In vitro fertilization (IVF) is a procedure in which eggs (ova) from a woman's ovary are removed, they are fertilized with sperm in a laboratory procedure, and then the fertilized egg (embryo) is returned to the woman's uterus.
IVF is one of several assisted reproductive techniques (ART) used to help infertile couples to conceive a child. If after one year of having sexual intercourse without the use of birth control a woman is unable to get pregnant, infertility is suspected. Some of the reasons for infertility are damaged or blocked fallopian tubes, hormonal imbalance, or endometriosis in the woman. In the man, low sperm count or poor quality sperm can cause infertility.
IVF is one of several possible methods to increase the chances for an infertile couple to become pregnant. Its use depends on the reason for infertility. IVF may be an option if there is a blockage in the fallopian tube or endometriosis in the woman, or low sperm count or poor quality sperm in the man. There are other possible treatments for these conditions, such as surgery for blocked tubes or endometriosis, which may be attempted before IVF.
IVF will not work for a woman who is incapable of ovulating or with a man who is not able to produce at least a few healthy sperm.
IVF has been used successfully since 1978, when the first child to be conceived by this method was born in England. Over the past 20 years, thousands of couples have used this method of ART or similar procedures to conceive.
In vitro fertilization is a procedure in which the joining of egg and sperm takes place outside of a woman's body. A woman may be given fertility drugs before this procedure so that several eggs mature in the ovaries at the same time. The mature eggs (ova) are removed from the woman's ovaries using a long, thin needle. The physician has access to the ovaries using one of two possible procedures. One involves inserting the needle through the vagina (transvaginally); the physician guides the needle to the location in the ovaries with the help of an ultrasound machine. In the other procedure, called laparoscopy , a small thin tube with a viewing lens is inserted through an incision in the navel. This allows the physician to see on a video monitor inside the uterus to locate the ovaries.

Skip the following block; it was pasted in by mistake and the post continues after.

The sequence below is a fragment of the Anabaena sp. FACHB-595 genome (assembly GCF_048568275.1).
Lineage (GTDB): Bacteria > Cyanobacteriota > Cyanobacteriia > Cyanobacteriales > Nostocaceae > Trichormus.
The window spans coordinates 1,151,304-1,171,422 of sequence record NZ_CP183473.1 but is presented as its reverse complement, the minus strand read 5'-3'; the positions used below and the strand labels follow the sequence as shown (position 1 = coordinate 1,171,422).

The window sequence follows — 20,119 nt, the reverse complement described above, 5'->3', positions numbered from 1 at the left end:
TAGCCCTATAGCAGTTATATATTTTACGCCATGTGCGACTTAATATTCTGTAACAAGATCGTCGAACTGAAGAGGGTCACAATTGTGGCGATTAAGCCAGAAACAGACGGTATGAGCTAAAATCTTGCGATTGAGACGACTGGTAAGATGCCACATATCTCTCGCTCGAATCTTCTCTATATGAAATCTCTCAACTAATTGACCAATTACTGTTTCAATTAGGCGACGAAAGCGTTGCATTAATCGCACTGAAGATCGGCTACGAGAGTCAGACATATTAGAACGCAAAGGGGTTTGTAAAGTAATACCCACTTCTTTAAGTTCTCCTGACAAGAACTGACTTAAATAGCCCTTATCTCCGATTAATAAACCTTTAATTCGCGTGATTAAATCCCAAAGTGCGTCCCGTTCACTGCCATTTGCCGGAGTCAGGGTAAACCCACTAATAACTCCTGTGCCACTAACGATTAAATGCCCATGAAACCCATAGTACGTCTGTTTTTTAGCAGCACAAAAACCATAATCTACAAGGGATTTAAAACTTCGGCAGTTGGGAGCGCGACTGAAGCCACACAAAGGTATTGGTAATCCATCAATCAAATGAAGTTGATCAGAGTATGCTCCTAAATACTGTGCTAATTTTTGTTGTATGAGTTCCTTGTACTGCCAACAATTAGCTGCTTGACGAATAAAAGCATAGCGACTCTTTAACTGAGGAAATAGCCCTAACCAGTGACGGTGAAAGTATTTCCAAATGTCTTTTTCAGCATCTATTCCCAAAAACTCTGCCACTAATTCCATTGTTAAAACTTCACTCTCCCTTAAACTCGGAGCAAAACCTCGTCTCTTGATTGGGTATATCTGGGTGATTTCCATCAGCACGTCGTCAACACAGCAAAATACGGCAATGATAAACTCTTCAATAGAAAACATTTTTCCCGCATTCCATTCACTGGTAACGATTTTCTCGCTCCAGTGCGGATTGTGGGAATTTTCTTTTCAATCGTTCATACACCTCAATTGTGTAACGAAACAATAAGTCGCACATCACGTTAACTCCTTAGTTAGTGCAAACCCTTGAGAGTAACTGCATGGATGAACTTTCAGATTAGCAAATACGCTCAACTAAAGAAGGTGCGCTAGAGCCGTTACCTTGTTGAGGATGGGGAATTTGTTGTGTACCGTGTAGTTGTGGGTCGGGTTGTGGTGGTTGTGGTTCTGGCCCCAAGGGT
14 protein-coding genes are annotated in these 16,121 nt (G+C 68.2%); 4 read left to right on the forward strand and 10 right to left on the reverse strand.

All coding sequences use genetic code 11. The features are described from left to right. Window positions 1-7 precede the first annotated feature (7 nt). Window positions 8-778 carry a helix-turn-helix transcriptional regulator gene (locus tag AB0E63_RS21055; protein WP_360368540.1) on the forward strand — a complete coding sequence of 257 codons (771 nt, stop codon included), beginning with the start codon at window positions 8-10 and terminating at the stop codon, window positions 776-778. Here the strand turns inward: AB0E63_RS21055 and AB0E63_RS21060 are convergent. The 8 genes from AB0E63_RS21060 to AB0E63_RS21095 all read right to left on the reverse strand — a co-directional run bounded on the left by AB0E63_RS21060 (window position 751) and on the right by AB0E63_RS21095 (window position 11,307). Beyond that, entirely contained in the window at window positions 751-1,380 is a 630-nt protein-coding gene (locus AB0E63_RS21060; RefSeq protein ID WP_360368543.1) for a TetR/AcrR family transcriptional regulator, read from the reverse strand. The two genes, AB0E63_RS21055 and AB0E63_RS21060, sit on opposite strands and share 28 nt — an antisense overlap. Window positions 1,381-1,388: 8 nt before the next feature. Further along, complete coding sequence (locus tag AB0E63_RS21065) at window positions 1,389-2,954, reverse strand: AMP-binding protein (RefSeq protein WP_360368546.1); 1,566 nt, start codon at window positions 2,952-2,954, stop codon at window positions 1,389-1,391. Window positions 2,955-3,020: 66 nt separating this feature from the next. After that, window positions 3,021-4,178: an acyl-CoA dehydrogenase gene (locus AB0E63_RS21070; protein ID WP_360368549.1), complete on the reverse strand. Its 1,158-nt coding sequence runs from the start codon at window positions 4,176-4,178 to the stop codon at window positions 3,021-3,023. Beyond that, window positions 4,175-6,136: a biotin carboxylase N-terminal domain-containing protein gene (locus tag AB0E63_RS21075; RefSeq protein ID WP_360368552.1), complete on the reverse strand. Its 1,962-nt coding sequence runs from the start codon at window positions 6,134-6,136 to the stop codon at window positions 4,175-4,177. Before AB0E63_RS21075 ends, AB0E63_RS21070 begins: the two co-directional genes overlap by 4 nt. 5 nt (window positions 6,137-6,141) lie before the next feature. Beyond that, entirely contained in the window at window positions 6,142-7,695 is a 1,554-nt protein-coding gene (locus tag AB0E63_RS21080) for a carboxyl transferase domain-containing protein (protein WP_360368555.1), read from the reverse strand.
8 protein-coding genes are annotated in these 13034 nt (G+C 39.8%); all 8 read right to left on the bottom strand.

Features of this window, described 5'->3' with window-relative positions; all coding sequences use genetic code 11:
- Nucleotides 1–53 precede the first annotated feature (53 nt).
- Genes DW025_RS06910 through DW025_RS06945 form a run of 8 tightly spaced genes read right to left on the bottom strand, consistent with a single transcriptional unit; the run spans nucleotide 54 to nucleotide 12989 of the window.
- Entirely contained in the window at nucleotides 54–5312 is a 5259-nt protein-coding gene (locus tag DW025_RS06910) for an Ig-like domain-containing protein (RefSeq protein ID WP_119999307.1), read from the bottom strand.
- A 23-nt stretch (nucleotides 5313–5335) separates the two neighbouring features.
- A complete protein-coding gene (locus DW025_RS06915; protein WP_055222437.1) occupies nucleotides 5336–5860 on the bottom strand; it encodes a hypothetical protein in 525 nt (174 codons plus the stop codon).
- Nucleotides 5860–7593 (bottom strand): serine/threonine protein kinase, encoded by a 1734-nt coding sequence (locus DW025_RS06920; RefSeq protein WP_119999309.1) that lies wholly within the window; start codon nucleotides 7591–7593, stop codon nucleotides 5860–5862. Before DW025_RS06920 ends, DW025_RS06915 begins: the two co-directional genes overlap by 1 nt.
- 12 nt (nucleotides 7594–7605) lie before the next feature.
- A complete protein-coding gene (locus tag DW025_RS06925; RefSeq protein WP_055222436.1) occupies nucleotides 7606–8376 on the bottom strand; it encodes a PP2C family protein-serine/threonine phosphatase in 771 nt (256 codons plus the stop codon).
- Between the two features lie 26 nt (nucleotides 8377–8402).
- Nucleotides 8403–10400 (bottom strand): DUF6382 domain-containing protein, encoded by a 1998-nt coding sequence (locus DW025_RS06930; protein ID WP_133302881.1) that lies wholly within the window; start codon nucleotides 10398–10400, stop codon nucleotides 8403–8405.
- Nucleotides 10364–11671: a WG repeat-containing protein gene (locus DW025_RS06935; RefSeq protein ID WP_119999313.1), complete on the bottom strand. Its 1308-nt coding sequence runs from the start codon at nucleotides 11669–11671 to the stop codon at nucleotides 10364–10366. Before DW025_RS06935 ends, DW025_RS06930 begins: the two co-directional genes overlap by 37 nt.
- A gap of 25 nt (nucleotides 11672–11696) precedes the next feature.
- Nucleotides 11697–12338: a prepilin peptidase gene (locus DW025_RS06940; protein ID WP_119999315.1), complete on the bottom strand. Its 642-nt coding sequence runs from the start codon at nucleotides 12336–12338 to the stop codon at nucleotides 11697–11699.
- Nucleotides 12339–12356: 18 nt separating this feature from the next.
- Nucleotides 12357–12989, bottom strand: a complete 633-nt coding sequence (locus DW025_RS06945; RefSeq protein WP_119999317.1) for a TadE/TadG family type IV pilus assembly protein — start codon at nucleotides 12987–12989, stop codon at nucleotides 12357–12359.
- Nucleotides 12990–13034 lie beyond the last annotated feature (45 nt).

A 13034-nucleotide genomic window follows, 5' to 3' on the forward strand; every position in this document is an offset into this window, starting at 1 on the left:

Once the eggs are removed, they are mixed with sperm in a laboratory dish or test tube. (This is the origin of the term "test tube baby.") The eggs are monitored for several days. Once there is evidence that fertilization has occurred and the cells have begun to divide, they are then returned to the woman's uterus.
In the procedure to remove eggs, a sufficient number may be gathered to be frozen and saved (either fertilized or unfertilized) for additional IVF attempts.
Once a woman is determined to be a good candidate for in vitro fertilization, she will generally be given fertility drugs to stimulate ovulation and the development of multiple eggs. These drugs may include gonadotropin-releasing
The screening procedures and treatments for infertility can become a long, expensive, and, sometimes, disappointing process. Each IVF attempt takes at least an entire menstrual cycle and can cost $5,000–10,000, which may or may not be covered by health insurance. The anxiety of dealing with infertility can challenge both individuals and their relationship. The added stress and expense of multiple clinic visits, testing, treatments, and surgical procedures can become overwhelming. Couples may want to receive counseling and support through the process.
After the IVF procedure is performed, the woman can resume normal activities. A pregnancy test can be done approximately 12–14 days after the procedure to determine if it was successful.
The risks associated with in vitro fertilization include the possibility of multiple pregnancy (since several embryos may be implanted) and ectopic pregnancy (an embryo that implants in the fallopian tube or in the abdominal cavity outside the uterus). There is a slight risk of ovarian rupture, bleeding, infections, and complications of anesthesia. If the procedure is successful and pregnancy
Success rates vary widely among clinics and among physicians performing the procedure. A couple has about a 10% chance of becoming pregnant each time the procedure is performed. Therefore, the procedure may have to be repeated more than once to achieve pregnancy.
Abnormal results include ectopic or multiple pregnancy that may abort spontaneously or that may require termination if the health of the mother is at risk.
The most common cause of morbidity is ecotopic pregnancy. Pain is associated with most components of the procedure. Mortality as a result of IVF is extremely rare.
Other types of assisted reproductive technologies might be used to achieve pregnancy. A procedure called intracytoplasmic sperm injection (ICSI) utilizes a manipulation technique that must be performed using a microscope to inject a single sperm into each egg. The fertilized eggs can then be returned to the uterus, as in IVF. In gamete intrafallopian tube transfer (GIFT), the eggs and sperm are mixed in a narrow tube, and then deposited in the fallopian tube, where fertilization normally takes place. Another variation on IVF is zygote intrafallopian tube transfer (ZIFT). As in IVF, the fertilization of the eggs occurs in a laboratory dish. And, similar to GIFT, the embryos are placed in the fallopian tube, rather than in the uterus as with IVF.
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American College of Obstetricians and Gynecologists. 409 12th St., SW, P.O. Box 96920, Washington, DC 20090-6920. http://www.acog.org .
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L. Fleming Fallon Jr., MD, DrPH
An obstetrician-gynecologist (OB-GYN) with specialized training in IVF supervises the activities of IVF. This specialist performs most of the procedures involving the woman. Most IVF activities are performed in a professional medical office.